Exports and imports

Setting up the API to talk to your WebAssembly.

Exports

Exports work very much like in TypeScript, with the notable difference that exports from an entry file also become the exports of the resulting WebAssembly module.

Functions

index.ts
export function add(a: i32, b: i32): i32 {
return a + b;
}

Globals

index.ts
export const foo = 1;

Exporting mutable globals, if supported by the host, can be enabled through --enable mutable-global and will otherwise result in a warning with the export being skipped. If mutable globals are not supported by the host, it is currently recommended to manually export a getter and a setter function instead.

Classes

If an entire class (possibly part of a namespace) is exported from an entry file, its visible members will become distinct module exports using a JSDoc-like naming scheme that the loader understands to make a nice object structure of. For example

export namespace foo {
export class Bar {
a: i32 = 1;
getA(): i32 { return this.a; }
}
}

will yield the function exports

  • foo.Bar#constructor

  • foo.Bar#get:a

  • foo.Bar#set:a

  • foo.Bar#getA

which can be used externally just like:

var thisBar = myModule["foo.Bar#constructor"]();
myModule["foo.Bar#set:a"](thisBar, 2);
console.log(myModule["foo.Bar#getA"](thisBar));

For instance members, the this argument must be provided as an additional first argument. No argument or 0 as the first argument to a constructor indicates that the constructor is expected to allocate on its own - this is a mechanism in place to also be able to inherit memory from a subclass's allocation. One usually doesn't have to deal with this manually, though, since the loader will already take care of it. See the loader documentation for more information.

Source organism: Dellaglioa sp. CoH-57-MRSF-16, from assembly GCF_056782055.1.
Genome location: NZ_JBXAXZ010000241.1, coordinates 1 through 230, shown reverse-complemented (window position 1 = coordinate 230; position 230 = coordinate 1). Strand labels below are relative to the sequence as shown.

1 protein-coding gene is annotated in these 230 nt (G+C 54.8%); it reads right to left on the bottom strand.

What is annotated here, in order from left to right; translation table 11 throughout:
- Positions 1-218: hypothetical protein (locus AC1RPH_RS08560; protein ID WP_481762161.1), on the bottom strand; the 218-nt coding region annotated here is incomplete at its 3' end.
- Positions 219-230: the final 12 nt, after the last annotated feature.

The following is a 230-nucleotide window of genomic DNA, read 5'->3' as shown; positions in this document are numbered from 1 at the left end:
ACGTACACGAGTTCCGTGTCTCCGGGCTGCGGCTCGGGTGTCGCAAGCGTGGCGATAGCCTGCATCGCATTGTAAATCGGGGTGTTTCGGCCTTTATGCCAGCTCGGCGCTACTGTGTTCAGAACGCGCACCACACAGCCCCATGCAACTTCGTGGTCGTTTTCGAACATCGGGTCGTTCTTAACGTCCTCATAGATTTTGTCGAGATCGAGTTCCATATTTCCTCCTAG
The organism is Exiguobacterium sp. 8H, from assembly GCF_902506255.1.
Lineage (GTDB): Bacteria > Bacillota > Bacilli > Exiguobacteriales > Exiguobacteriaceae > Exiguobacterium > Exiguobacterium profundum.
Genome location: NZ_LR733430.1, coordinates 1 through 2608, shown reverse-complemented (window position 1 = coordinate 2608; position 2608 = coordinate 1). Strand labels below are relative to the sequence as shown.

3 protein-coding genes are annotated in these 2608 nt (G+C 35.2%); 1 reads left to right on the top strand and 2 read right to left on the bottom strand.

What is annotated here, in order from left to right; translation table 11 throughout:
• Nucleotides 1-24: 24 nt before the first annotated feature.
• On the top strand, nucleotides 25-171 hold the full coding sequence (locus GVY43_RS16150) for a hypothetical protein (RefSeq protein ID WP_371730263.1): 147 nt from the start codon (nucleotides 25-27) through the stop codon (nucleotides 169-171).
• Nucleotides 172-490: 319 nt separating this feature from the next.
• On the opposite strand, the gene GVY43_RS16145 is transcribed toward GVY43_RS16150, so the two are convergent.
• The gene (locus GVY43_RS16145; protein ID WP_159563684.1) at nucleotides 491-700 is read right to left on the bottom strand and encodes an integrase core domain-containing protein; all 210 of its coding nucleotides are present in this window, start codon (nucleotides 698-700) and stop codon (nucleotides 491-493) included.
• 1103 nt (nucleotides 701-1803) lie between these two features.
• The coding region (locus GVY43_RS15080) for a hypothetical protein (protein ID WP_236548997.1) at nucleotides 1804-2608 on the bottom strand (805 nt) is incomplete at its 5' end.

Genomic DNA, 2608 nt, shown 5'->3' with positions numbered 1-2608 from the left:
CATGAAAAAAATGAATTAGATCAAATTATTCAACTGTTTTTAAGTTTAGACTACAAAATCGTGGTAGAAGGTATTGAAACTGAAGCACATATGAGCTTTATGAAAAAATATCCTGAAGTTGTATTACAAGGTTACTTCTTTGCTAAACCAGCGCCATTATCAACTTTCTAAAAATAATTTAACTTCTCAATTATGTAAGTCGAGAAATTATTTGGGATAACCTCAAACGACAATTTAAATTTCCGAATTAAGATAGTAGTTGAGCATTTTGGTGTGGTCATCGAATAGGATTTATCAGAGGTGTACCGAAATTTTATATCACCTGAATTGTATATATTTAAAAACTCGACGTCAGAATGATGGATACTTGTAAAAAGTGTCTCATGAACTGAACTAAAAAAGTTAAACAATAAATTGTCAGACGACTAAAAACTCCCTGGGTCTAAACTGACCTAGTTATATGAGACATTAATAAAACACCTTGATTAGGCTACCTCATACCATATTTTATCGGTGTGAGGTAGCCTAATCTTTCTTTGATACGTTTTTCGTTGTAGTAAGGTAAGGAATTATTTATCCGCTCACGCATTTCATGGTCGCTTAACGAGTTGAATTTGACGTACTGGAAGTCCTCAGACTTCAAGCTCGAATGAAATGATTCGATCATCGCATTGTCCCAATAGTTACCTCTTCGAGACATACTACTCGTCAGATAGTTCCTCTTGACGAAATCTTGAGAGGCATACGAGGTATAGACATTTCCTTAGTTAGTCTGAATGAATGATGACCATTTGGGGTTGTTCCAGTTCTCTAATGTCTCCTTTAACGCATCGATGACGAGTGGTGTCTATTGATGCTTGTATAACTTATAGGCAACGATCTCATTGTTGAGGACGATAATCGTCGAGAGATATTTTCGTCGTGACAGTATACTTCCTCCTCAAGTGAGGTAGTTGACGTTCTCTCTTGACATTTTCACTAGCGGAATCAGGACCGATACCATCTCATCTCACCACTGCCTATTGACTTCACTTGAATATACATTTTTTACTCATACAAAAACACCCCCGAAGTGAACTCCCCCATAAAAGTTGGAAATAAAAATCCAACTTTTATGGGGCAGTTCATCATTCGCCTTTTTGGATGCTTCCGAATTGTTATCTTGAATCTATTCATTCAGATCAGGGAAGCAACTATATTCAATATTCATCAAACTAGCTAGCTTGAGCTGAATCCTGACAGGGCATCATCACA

Imports

With WebAssembly ES Module Integration still in the pipeline, imports utilize the ambient context currently. For example

env.ts
export declare function doSomething(foo: i32): void;

creates an import of a function named doSomething within the env module, because that's the name of the file it lives is. It is also possible to use namespaces:

foo.ts
declare namespace console {
export function logi(i: i32): void;
export function logf(f: f64): void;
}

This will import the functions console.logi and console.logf from the foo module. Bonus: Don't forget exporting namespace members if you'd like to call them from outside the namespace.

Custom naming

Where automatic naming is not sufficient, the @external decorator can be used to give an element another external name:

bar.ts
@external("doSomethingElse")
export declare function doSomething(foo: i32): void;
// imports bar.doSomethingElse as doSomething
‚Äč
@external("foo", "baz")
export declare function doSomething(foo: i32): void;
// imports foo.baz as doSomething